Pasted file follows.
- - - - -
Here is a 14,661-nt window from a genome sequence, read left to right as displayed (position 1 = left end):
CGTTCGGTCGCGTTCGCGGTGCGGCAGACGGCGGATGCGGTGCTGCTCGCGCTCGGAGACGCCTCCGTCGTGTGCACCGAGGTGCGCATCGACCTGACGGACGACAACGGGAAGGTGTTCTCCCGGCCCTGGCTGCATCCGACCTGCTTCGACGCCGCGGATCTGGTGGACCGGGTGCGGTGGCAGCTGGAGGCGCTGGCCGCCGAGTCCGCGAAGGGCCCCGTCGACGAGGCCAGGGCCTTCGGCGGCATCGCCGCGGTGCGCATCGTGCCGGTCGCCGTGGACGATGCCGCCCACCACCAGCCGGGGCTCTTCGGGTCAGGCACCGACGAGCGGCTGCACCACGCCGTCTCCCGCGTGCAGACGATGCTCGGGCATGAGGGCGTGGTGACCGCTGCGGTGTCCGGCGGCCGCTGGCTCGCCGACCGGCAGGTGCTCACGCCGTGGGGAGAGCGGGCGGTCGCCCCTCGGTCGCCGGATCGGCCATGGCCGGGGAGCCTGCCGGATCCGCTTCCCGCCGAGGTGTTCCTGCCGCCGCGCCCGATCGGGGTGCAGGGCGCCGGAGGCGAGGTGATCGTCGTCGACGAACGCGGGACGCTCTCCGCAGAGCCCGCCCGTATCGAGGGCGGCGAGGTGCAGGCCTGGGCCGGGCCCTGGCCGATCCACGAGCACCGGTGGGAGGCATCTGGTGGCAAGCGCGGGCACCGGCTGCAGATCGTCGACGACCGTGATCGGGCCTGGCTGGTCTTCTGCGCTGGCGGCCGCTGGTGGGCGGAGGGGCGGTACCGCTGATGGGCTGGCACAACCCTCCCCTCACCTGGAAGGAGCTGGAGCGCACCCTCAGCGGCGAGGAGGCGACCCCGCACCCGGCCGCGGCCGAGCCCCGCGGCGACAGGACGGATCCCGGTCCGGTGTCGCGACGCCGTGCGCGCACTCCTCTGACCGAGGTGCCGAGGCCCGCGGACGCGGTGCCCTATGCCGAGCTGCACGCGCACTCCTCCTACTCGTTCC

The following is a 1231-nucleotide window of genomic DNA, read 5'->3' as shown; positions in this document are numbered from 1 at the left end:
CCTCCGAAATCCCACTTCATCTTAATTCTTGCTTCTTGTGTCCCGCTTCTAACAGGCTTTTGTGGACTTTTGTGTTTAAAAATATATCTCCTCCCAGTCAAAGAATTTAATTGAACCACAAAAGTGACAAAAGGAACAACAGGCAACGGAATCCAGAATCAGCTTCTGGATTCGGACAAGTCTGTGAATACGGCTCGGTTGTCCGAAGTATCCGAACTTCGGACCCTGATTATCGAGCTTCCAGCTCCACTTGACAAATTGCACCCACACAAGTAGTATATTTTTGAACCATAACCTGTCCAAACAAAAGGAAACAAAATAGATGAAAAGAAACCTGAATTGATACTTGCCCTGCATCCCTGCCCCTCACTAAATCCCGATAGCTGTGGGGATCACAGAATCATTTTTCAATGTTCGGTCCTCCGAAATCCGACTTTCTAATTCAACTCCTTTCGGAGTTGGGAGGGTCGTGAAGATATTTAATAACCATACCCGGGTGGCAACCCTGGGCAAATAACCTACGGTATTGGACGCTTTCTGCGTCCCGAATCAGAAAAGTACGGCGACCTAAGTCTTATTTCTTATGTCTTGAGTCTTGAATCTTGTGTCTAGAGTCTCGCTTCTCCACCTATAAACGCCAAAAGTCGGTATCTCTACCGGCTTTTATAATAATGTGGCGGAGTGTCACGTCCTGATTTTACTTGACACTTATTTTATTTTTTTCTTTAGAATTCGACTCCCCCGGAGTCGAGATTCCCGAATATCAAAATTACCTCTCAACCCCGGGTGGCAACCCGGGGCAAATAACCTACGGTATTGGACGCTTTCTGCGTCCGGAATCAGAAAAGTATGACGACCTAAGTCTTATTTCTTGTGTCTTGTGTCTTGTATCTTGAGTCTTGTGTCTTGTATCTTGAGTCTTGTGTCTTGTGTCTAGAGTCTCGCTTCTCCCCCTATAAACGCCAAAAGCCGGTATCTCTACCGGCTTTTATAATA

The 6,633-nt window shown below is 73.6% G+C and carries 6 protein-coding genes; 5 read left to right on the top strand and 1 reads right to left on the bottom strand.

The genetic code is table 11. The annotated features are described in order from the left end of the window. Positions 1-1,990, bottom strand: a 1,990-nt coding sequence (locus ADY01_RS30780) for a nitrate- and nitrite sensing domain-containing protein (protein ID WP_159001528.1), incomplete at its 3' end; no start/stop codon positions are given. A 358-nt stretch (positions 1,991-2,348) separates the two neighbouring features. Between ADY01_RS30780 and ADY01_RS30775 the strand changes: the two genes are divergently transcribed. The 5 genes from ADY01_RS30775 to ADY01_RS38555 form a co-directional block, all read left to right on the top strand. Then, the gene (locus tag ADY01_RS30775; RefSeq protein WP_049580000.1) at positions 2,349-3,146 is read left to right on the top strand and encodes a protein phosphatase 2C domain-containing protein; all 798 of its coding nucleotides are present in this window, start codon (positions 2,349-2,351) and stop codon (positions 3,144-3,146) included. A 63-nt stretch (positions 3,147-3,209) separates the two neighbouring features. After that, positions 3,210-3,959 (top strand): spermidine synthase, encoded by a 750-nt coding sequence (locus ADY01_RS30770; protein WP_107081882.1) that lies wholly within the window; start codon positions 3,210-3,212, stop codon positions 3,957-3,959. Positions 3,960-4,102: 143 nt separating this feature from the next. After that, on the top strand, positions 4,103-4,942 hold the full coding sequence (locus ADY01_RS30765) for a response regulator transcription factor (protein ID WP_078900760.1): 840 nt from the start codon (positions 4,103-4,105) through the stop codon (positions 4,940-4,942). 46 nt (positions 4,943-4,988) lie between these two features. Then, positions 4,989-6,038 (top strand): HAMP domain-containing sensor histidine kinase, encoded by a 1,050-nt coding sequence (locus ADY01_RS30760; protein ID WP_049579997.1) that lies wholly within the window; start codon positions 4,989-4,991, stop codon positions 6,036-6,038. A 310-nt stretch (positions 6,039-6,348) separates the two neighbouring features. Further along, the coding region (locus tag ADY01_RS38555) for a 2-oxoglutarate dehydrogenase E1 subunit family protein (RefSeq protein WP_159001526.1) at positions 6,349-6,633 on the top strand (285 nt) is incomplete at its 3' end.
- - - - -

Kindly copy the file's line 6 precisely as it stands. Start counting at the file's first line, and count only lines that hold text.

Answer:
The genetic code is table 11. The annotated features are described in order from the left end of the window. Positions 1-1,990, bottom strand: a 1,990-nt coding sequence (locus ADY01_RS30780) for a nitrate- and nitrite sensing domain-containing protein (protein ID WP_159001528.1), incomplete at its 3' end; no start/stop codon positions are given. A 358-nt stretch (positions 1,991-2,348) separates the two neighbouring features. Between ADY01_RS30780 and ADY01_RS30775 the strand changes: the two genes are divergently transcribed. The 5 genes from ADY01_RS30775 to ADY01_RS38555 form a co-directional block, all read left to right on the top strand. Then, the gene (locus tag ADY01_RS30775; RefSeq protein WP_049580000.1) at positions 2,349-3,146 is read left to right on the top strand and encodes a protein phosphatase 2C domain-containing protein; all 798 of its coding nucleotides are present in this window, start codon (positions 2,349-2,351) and stop codon (positions 3,144-3,146) included. A 63-nt stretch (positions 3,147-3,209) separates the two neighbouring features. After that, positions 3,210-3,959 (top strand): spermidine synthase, encoded by a 750-nt coding sequence (locus ADY01_RS30770; protein WP_107081882.1) that lies wholly within the window; start codon positions 3,210-3,212, stop codon positions 3,957-3,959. Positions 3,960-4,102: 143 nt separating this feature from the next. After that, on the top strand, positions 4,103-4,942 hold the full coding sequence (locus ADY01_RS30765) for a response regulator transcription factor (protein ID WP_078900760.1): 840 nt from the start codon (positions 4,103-4,105) through the stop codon (positions 4,940-4,942). 46 nt (positions 4,943-4,988) lie between these two features. Then, positions 4,989-6,038 (top strand): HAMP domain-containing sensor histidine kinase, encoded by a 1,050-nt coding sequence (locus ADY01_RS30760; protein ID WP_049579997.1) that lies wholly within the window; start codon positions 4,989-4,991, stop codon positions 6,036-6,038. A 310-nt stretch (positions 6,039-6,348) separates the two neighbouring features. Further along, the coding region (locus tag ADY01_RS38555) for a 2-oxoglutarate dehydrogenase E1 subunit family protein (RefSeq protein WP_159001526.1) at positions 6,349-6,633 on the top strand (285 nt) is incomplete at its 3' end.